Sun, April 05

Alternative High School graduates seven

VVN/Steve Ayers

THIS year’s graduates of the alternative high school are (left to right) Russell James Baker, Heather Marie George, Kayla Nichole Hobbs, Scott Allan Neal Cassandra Rose Parsons and Gabriel Angel Sanchez. Not shown is Marina Victoria Servanti.

With the assistance of County School Superintendent Dr. Paul Street and the principal of the alternative high school in Prescott Valley, James Taylor, he was able to bring his idea to life.

In December of 2003, the first five students graduated.

Jan. 13, seven more students, who otherwise might have given up on pursuing a high school diploma in a conventional setting, were graduated.

They are students who chose to stick it out in a setting that offered an alternative to the usual high school regimen.

The alternative high school program emphasizes independent learning and allows for a flexible learning schedule that is guided by the pace of the individual student.

"It gives the student the opportunity to be successful," Principal James Taylor said.

Taylor, a career military officer and former combat helicopter pilot, takes little credit for the success of the school.

Instead he chooses to point out the dedication of the class instructor Mary Ann Young and the class teaching assistant Shawn Connolly.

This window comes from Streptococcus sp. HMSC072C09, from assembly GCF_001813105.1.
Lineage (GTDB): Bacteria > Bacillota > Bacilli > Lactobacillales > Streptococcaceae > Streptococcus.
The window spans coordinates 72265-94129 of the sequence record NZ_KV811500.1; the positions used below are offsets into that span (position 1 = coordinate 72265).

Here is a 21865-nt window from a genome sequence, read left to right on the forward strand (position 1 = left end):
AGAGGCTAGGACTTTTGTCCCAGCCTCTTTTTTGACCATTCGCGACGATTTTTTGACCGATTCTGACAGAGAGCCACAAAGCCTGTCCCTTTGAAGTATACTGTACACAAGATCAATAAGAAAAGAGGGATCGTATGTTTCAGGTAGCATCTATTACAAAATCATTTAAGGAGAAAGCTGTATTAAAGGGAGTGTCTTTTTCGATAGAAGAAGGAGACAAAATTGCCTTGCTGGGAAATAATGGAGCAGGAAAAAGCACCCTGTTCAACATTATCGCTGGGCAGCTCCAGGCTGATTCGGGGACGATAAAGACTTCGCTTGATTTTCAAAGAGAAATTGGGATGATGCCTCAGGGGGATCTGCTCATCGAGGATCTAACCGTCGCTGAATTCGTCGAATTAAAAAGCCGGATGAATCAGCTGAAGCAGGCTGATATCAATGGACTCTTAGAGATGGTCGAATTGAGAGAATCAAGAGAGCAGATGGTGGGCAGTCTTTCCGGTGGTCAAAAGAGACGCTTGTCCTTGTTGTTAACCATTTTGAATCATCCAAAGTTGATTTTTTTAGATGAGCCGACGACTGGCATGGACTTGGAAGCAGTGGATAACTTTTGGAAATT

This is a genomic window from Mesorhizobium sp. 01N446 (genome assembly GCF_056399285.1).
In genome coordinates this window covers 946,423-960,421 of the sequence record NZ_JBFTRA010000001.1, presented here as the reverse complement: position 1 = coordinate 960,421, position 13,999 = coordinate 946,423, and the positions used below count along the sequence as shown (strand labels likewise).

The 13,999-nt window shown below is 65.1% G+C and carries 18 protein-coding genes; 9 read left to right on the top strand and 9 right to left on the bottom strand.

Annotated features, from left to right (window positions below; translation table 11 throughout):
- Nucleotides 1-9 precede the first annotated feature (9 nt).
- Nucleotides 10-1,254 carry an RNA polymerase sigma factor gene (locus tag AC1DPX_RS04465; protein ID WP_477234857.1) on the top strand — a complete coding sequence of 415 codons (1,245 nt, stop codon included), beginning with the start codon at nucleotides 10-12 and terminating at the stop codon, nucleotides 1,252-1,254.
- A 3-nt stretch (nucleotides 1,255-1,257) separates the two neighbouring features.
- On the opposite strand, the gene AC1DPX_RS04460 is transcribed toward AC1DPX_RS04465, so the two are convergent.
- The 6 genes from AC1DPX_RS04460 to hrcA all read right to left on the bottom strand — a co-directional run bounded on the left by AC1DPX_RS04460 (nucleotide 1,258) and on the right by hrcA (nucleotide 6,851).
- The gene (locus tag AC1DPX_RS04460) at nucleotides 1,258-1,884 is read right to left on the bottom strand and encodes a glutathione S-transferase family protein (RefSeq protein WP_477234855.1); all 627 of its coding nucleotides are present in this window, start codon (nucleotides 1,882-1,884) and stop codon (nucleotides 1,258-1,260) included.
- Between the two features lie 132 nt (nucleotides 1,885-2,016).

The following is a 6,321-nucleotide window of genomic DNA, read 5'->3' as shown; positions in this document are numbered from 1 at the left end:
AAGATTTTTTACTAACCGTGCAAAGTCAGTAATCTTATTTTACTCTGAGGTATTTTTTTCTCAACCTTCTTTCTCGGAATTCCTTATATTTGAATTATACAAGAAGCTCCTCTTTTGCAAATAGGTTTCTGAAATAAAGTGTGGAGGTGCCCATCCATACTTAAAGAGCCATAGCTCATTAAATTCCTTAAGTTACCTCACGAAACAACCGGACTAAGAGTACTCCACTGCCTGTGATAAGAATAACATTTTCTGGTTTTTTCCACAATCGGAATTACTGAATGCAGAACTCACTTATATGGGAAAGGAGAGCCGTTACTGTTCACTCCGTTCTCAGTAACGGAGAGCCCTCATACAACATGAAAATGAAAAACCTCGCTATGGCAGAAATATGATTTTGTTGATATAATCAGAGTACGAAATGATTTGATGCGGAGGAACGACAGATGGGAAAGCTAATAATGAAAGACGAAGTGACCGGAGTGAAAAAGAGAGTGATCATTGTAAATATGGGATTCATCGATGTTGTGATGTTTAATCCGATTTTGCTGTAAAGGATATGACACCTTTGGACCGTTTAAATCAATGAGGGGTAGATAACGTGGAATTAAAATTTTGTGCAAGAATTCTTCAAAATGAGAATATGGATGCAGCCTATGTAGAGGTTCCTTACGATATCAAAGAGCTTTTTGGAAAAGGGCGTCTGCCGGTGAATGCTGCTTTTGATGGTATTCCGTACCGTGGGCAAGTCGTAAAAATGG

"Mary Ann and Shawn along with the schools director, Dr. Amber Lee, are the real force behind the school," Taylor said.

The idea behind the school is to offer an alternative to typical classroom education. The concept takes into account that not all students learn at the same pace, or are blessed with the same opportunities.

However, Taylor makes it a point that the students are not viewed as victims.

"If anything, they are victims of their own poor choices," he said.

But as Maughan said in his speech to the graduates on Thursday, "That’s all behind you now. It’s time to move forward and build on your successes."

The ceremony itself demonstrated the pride these students have taken in their personal commitment to get a diploma. They took the hard way out, and they knew it.

The regimen of the alternative high school is intense and as a result class size is held to 25 students. The school demands the students show the same proficiencies that students in the mainstream high school must demonstrate.

There are strict attendance requirements and the students are in classroom instruction for over four straight hours a day with one 15-minute break.

Not everyone makes it.

Six out of the seven who made it through this semester were on stage Thursday. One graduate, Marina Serventi, was unable to attend the ceremony.

The six graduates who attended were Russell Barker, Heather George, Kayla Hobbs, Scott Neal, Cassandra Parsons and Gabriel Sanchez.

Everyone in attendance was treated to a series of short but sincere congratulatory speeches that also offered encouragement for the graduates to build on their accomplishments.

Mayor Mitch Dickinson told the graduates that life is all about choices.

School Board President Linda McPhee told them that learning is a lifelong process.

And Maughan told them success comes from persistence.

If there was one characteristic of Thursday’s graduation that set it apart from the typical high school graduation it was the sincere thanks and honest emotion demonstrated by the graduates towards those who had obviously made a difference in their lives—their parents, their teachers and the high school staff who took the time and made an effort that matched their own resolve.

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